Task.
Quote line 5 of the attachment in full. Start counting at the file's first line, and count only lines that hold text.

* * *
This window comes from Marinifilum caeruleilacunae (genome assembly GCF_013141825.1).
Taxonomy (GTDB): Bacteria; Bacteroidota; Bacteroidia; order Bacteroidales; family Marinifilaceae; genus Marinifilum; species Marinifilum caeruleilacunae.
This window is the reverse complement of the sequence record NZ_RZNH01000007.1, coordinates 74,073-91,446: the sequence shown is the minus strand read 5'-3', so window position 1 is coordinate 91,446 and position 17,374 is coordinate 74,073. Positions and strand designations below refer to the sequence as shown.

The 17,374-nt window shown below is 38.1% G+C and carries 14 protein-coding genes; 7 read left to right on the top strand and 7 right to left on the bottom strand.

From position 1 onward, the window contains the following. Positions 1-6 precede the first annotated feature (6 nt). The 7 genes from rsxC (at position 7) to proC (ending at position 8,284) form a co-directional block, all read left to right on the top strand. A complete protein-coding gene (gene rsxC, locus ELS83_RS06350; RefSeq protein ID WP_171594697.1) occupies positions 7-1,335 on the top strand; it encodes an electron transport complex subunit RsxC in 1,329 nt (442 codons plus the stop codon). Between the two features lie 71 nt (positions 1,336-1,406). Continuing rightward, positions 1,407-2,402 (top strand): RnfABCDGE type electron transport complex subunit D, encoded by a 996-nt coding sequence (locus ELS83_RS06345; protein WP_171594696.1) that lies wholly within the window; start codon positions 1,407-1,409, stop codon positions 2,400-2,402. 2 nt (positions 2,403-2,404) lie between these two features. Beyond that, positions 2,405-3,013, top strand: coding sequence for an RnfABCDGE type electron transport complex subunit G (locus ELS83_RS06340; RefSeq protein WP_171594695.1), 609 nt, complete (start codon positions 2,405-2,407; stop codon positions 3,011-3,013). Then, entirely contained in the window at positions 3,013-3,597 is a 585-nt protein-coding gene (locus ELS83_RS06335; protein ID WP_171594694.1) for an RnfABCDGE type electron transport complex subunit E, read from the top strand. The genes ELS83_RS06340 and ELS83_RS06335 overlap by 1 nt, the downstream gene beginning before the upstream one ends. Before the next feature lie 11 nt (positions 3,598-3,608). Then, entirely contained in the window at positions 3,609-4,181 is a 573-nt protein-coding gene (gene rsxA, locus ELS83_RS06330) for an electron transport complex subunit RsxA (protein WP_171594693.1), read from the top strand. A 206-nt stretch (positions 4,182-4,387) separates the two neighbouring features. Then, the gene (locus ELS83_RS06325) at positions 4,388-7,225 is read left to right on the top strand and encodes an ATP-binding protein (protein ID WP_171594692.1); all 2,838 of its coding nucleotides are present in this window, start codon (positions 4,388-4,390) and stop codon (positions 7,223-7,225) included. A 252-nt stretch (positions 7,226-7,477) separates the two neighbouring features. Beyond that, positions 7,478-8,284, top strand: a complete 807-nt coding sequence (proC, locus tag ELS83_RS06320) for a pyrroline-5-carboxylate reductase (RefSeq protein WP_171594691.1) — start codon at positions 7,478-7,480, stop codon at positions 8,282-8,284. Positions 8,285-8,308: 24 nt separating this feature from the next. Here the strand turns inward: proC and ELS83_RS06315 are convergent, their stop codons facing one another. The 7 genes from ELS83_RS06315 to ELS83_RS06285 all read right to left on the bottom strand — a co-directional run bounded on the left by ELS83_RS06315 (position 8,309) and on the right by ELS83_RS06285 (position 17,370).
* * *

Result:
From position 1 onward, the window contains the following. Positions 1-6 precede the first annotated feature (6 nt). The 7 genes from rsxC (at position 7) to proC (ending at position 8,284) form a co-directional block, all read left to right on the top strand. A complete protein-coding gene (gene rsxC, locus ELS83_RS06350; RefSeq protein ID WP_171594697.1) occupies positions 7-1,335 on the top strand; it encodes an electron transport complex subunit RsxC in 1,329 nt (442 codons plus the stop codon). Between the two features lie 71 nt (positions 1,336-1,406). Continuing rightward, positions 1,407-2,402 (top strand): RnfABCDGE type electron transport complex subunit D, encoded by a 996-nt coding sequence (locus ELS83_RS06345; protein WP_171594696.1) that lies wholly within the window; start codon positions 1,407-1,409, stop codon positions 2,400-2,402. 2 nt (positions 2,403-2,404) lie between these two features. Beyond that, positions 2,405-3,013, top strand: coding sequence for an RnfABCDGE type electron transport complex subunit G (locus ELS83_RS06340; RefSeq protein WP_171594695.1), 609 nt, complete (start codon positions 2,405-2,407; stop codon positions 3,011-3,013). Then, entirely contained in the window at positions 3,013-3,597 is a 585-nt protein-coding gene (locus ELS83_RS06335; protein ID WP_171594694.1) for an RnfABCDGE type electron transport complex subunit E, read from the top strand. The genes ELS83_RS06340 and ELS83_RS06335 overlap by 1 nt, the downstream gene beginning before the upstream one ends. Before the next feature lie 11 nt (positions 3,598-3,608). Then, entirely contained in the window at positions 3,609-4,181 is a 573-nt protein-coding gene (gene rsxA, locus ELS83_RS06330) for an electron transport complex subunit RsxA (protein WP_171594693.1), read from the top strand. A 206-nt stretch (positions 4,182-4,387) separates the two neighbouring features. Then, the gene (locus ELS83_RS06325) at positions 4,388-7,225 is read left to right on the top strand and encodes an ATP-binding protein (protein ID WP_171594692.1); all 2,838 of its coding nucleotides are present in this window, start codon (positions 4,388-4,390) and stop codon (positions 7,223-7,225) included. A 252-nt stretch (positions 7,226-7,477) separates the two neighbouring features. Beyond that, positions 7,478-8,284, top strand: a complete 807-nt coding sequence (proC, locus tag ELS83_RS06320) for a pyrroline-5-carboxylate reductase (RefSeq protein WP_171594691.1) — start codon at positions 7,478-7,480, stop codon at positions 8,282-8,284. Positions 8,285-8,308: 24 nt separating this feature from the next. Here the strand turns inward: proC and ELS83_RS06315 are convergent, their stop codons facing one another. The 7 genes from ELS83_RS06315 to ELS83_RS06285 all read right to left on the bottom strand — a co-directional run bounded on the left by ELS83_RS06315 (position 8,309) and on the right by ELS83_RS06285 (position 17,370).